Further research developments in recent years, has shown improved functional outcome, following surgical repair of injured nerves, as well as neuroprotective effects and normalisation of mitochondrial function and axon transport processes, which could contribute to preventing or slowing down the degeneration of neuron function associated with diseases such as Parkinsons Disease and neuron degeneration following acute ischemic stroke (Lapchak,P.A.2010., Shaw et al 2010)
Laser phototherapy has also been shown to alter cardiac cytokine expression following acute myocardial infarction ( heart attack) (Yang et al 20111) and cardiomyocyte cells were protected from hypoxia and reoxygenation injury due to nitric oxide-dependant mitochondrial mechanisms(Zhang et al 2009)
- in stem cell therapy combined with LLLT now offers relief from oral mucositis which can affect up to 100% of patients receiving hematopoietic stem cell transplantation and high dose chemotherapy, by improving immune response and healing capacity (Bjordal et al 2011) and positive findings have provided evidence of the effectiveness of LLLT in managing post mastectomy lymphoedema and reduction in associated tissue fibrosis (Rufina et al 2009) and growth of new collateral lymph vessels to restore better lymph drainage of affected tissue (Lievens 1977, Piller and Thelanda1995) .
Last but not least I would like to close this letter with new, inspiring scientific break-throughs pertaining to the use of blue light as an emerging alternative to anti-biotics for the treatment of methicillin-resistant Staphylococcus aureus(MRSA) bacteria in wounds, which in particular accounts for 44% of all hospital-associated infections in the United States and 92% of these are community associated MRSA. Controlling the spread of anti-biotic resistant infection and the anti-microbial effects of blue light has been reported in in vitro studies is now being achieved in in vivo studies with the bacteria-eradicating effect of blue light 415nm +- 10nm which requires specific treatment parameters(Lanzafame et al 2013) which could offer an alternative risk free support therapy, that may be able to assist in preventing surgical amputation of chronically infected limbs and appendages , if blue light is applied in the early enough , with obvious and positive outcomes for patients, families, communities and governments .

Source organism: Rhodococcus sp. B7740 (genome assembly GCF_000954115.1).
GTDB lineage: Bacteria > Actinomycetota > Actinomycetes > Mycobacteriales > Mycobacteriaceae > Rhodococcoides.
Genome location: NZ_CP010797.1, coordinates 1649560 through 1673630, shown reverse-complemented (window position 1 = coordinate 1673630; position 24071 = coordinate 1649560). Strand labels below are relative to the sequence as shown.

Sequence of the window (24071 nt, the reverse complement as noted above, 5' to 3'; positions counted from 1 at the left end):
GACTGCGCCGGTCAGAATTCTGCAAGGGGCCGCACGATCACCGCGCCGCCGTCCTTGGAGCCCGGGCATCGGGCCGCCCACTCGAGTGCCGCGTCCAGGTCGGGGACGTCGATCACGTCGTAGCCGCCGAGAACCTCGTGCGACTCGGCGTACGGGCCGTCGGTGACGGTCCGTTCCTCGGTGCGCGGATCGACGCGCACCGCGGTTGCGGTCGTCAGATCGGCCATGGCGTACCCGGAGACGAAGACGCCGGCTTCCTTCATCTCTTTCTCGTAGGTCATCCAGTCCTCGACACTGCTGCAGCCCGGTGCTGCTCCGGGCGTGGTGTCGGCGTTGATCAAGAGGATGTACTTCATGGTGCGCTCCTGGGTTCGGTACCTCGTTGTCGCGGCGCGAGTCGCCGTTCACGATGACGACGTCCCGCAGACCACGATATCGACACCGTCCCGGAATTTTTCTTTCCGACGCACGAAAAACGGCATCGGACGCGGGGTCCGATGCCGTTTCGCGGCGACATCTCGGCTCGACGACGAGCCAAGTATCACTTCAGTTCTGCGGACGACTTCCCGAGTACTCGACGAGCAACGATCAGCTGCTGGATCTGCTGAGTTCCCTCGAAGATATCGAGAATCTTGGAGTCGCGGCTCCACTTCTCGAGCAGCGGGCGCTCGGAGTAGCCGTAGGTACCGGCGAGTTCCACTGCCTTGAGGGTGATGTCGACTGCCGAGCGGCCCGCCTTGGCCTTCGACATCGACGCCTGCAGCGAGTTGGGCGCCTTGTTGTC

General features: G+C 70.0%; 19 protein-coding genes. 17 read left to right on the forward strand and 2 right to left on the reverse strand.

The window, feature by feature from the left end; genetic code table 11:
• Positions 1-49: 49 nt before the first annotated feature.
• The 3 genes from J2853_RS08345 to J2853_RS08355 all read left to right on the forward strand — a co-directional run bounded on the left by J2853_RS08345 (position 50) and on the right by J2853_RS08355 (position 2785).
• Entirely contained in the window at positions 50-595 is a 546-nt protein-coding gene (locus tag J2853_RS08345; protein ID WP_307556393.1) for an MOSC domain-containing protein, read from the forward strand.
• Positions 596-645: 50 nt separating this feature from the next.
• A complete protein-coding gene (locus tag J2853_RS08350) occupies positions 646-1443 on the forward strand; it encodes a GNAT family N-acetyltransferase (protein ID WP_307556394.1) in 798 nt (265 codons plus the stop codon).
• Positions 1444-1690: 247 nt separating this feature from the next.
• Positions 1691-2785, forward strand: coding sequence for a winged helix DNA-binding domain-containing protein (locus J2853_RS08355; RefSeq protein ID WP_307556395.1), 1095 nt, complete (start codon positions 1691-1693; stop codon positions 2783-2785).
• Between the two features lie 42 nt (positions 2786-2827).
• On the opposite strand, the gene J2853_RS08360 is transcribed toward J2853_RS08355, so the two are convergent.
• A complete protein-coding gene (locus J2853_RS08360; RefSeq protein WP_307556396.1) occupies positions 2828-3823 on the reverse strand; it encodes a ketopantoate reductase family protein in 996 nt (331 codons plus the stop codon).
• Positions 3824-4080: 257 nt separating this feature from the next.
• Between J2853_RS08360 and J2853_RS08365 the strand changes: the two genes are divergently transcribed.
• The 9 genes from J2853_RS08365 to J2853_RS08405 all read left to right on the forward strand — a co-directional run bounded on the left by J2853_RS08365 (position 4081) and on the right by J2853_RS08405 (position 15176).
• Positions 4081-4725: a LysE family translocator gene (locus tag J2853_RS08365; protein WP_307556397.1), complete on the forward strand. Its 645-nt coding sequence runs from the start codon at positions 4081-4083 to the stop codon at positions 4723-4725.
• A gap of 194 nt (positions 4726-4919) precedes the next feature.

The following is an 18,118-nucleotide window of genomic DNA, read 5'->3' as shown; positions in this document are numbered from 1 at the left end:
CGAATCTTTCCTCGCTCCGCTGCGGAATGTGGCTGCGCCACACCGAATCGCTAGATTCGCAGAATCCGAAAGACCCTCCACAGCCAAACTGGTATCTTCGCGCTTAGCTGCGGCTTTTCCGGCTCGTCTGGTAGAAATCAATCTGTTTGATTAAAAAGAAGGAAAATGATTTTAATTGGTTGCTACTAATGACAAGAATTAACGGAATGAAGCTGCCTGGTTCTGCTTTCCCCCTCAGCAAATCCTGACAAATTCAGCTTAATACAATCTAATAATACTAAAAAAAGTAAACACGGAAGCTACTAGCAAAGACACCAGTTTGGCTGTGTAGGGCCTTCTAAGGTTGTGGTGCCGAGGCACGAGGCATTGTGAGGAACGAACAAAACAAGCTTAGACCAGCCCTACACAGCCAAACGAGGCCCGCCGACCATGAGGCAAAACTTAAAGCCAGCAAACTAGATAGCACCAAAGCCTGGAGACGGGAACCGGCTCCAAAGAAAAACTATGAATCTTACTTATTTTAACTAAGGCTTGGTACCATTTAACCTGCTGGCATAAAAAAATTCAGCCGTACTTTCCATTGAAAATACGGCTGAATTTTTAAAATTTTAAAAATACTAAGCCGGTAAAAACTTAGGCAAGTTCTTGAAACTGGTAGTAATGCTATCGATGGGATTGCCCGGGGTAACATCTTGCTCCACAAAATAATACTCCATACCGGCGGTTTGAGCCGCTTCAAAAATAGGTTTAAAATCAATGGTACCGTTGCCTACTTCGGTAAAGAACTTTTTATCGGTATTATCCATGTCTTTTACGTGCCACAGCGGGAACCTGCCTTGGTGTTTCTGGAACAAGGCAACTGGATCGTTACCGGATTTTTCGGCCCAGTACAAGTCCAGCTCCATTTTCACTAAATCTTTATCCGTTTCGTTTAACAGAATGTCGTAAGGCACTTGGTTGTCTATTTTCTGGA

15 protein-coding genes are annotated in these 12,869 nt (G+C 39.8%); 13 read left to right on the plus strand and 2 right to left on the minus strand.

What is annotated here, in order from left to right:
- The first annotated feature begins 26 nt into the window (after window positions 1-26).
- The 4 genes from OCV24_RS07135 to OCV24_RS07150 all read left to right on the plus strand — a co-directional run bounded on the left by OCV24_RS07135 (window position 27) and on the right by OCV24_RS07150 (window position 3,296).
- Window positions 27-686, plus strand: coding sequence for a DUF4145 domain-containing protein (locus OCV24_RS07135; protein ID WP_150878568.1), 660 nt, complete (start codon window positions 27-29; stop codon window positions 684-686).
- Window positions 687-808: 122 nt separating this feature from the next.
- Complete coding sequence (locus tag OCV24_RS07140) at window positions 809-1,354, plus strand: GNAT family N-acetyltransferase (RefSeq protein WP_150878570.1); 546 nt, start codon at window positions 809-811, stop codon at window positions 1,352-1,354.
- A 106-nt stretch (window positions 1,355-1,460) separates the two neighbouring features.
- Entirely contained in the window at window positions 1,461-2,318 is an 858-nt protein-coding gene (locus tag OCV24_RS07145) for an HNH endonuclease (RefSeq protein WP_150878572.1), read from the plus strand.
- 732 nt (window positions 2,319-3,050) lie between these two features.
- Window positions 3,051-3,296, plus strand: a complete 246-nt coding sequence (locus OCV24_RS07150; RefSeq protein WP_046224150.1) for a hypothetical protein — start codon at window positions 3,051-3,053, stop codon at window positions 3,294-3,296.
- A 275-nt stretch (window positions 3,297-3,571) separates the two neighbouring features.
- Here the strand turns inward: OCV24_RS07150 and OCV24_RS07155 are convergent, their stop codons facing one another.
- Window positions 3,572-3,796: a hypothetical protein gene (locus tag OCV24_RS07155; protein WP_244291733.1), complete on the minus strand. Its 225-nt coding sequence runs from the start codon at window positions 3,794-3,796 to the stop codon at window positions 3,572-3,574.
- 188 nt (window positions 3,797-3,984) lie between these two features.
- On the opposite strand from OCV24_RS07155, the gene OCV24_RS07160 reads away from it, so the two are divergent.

….can we afford not to be using Laser Phototherapy in health care and medicine?
The Australian Institute of Laser Therapy was officially opened in the city of Melbourne on the 9th December 1997 by Secretary General of the World Association of Laser Therapy [WALT].
About Tina Czech
Over the past two decades Tina has been instrumental in educating practitioners at a post graduate level in the clinical application of laser and intense pulsed light and specialises in the application of non-thermal, low level laser therapy [LLLT] in the areas of dermatology, tissue repair, pain management and post- operative, trauma injury and sports medicine . As a clinician she has had over 3,000 hours of operating room experience with Australia's most reputable dermatologists, plastic and reconstructive surgeons and lectures worldwide about optimising the healing process with nutrition and the bio-regulatory effects of laser light.
Research & Studies
Tina has studied in the United Kingdom, USA and Germany, and has authored several government accredited courses on laser and IPL, which she has conducted in Australia for the past 18years at a national level. She is now acts as a private consultant for the integration of LILT into medical and health care practices and community nursing, as well as facilitating advanced laser seminars and laser research projects at a supervisory and educational level and continues to conduct a 1 day intensive IPL & Laser Science combined with a Laser Safety Certificate Course on a REGULAR BASIS and regulary reviews scientific research manuscripts on low level laser therapy for recognised journals prior to publication.
Ms. Czech is an Honorary board member of the World Academy Of Laser Applications [WALA]., Life member of the International Society for Laser Medicine and Surgery [ISLMS] and an official member of the International Editorial Board for the European Medical Laser Association [EMLA].